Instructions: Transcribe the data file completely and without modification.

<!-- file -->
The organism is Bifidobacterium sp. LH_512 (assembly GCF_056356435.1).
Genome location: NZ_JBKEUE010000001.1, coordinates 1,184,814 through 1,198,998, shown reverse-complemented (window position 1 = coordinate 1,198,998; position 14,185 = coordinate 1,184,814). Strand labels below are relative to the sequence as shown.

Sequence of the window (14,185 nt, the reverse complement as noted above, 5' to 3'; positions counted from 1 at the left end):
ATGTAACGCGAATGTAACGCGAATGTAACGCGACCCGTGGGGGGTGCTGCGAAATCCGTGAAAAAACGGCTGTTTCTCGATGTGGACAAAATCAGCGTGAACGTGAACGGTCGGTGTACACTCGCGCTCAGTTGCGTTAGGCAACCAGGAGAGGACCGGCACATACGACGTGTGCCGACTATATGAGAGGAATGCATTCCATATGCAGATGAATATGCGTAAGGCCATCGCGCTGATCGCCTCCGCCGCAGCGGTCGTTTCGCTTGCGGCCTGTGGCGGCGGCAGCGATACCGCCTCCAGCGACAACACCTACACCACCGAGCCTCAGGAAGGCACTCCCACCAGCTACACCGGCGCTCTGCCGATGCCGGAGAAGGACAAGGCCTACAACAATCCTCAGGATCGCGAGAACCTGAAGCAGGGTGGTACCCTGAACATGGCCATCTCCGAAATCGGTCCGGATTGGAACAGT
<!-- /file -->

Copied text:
The organism is Bifidobacterium sp. LH_512 (assembly GCF_056356435.1).
Genome location: NZ_JBKEUE010000001.1, coordinates 1,184,814 through 1,198,998, shown reverse-complemented (window position 1 = coordinate 1,198,998; position 14,185 = coordinate 1,184,814). Strand labels below are relative to the sequence as shown.

Sequence of the window (14,185 nt, the reverse complement as noted above, 5' to 3'; positions counted from 1 at the left end):
ATGTAACGCGAATGTAACGCGAATGTAACGCGACCCGTGGGGGGTGCTGCGAAATCCGTGAAAAAACGGCTGTTTCTCGATGTGGACAAAATCAGCGTGAACGTGAACGGTCGGTGTACACTCGCGCTCAGTTGCGTTAGGCAACCAGGAGAGGACCGGCACATACGACGTGTGCCGACTATATGAGAGGAATGCATTCCATATGCAGATGAATATGCGTAAGGCCATCGCGCTGATCGCCTCCGCCGCAGCGGTCGTTTCGCTTGCGGCCTGTGGCGGCGGCAGCGATACCGCCTCCAGCGACAACACCTACACCACCGAGCCTCAGGAAGGCACTCCCACCAGCTACACCGGCGCTCTGCCGATGCCGGAGAAGGACAAGGCCTACAACAATCCTCAGGATCGCGAGAACCTGAAGCAGGGTGGTACCCTGAACATGGCCATCTCCGAAATCGGTCCGGATTGGAACAGT